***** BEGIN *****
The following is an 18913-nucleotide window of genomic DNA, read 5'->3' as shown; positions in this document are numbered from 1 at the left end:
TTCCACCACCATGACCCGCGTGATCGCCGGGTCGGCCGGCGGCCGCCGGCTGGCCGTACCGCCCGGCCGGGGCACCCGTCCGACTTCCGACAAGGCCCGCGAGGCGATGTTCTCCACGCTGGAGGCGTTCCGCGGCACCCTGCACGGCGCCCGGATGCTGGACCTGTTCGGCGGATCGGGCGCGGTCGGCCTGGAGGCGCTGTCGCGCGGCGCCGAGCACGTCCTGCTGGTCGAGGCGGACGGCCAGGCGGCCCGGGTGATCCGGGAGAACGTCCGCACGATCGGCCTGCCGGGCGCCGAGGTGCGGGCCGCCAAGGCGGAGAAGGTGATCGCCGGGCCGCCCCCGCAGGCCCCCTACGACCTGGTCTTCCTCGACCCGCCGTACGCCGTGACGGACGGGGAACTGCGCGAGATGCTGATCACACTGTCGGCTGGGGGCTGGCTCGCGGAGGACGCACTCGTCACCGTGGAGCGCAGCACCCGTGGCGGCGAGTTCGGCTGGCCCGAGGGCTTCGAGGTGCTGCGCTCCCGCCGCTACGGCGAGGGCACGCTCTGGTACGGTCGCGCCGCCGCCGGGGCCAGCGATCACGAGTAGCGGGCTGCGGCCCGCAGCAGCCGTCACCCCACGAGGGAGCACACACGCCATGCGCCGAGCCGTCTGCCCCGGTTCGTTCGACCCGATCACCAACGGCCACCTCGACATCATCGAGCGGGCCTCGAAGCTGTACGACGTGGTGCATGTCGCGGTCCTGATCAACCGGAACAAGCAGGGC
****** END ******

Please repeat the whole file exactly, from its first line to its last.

The following is an 18913-nucleotide window of genomic DNA, read 5'->3' as shown; positions in this document are numbered from 1 at the left end:
TTCCACCACCATGACCCGCGTGATCGCCGGGTCGGCCGGCGGCCGCCGGCTGGCCGTACCGCCCGGCCGGGGCACCCGTCCGACTTCCGACAAGGCCCGCGAGGCGATGTTCTCCACGCTGGAGGCGTTCCGCGGCACCCTGCACGGCGCCCGGATGCTGGACCTGTTCGGCGGATCGGGCGCGGTCGGCCTGGAGGCGCTGTCGCGCGGCGCCGAGCACGTCCTGCTGGTCGAGGCGGACGGCCAGGCGGCCCGGGTGATCCGGGAGAACGTCCGCACGATCGGCCTGCCGGGCGCCGAGGTGCGGGCCGCCAAGGCGGAGAAGGTGATCGCCGGGCCGCCCCCGCAGGCCCCCTACGACCTGGTCTTCCTCGACCCGCCGTACGCCGTGACGGACGGGGAACTGCGCGAGATGCTGATCACACTGTCGGCTGGGGGCTGGCTCGCGGAGGACGCACTCGTCACCGTGGAGCGCAGCACCCGTGGCGGCGAGTTCGGCTGGCCCGAGGGCTTCGAGGTGCTGCGCTCCCGCCGCTACGGCGAGGGCACGCTCTGGTACGGTCGCGCCGCCGCCGGGGCCAGCGATCACGAGTAGCGGGCTGCGGCCCGCAGCAGCCGTCACCCCACGAGGGAGCACACACGCCATGCGCCGAGCCGTCTGCCCCGGTTCGTTCGACCCGATCACCAACGGCCACCTCGACATCATCGAGCGGGCCTCGAAGCTGTACGACGTGGTGCATGTCGCGGTCCTGATCAACCGGAACAAGCAGGGC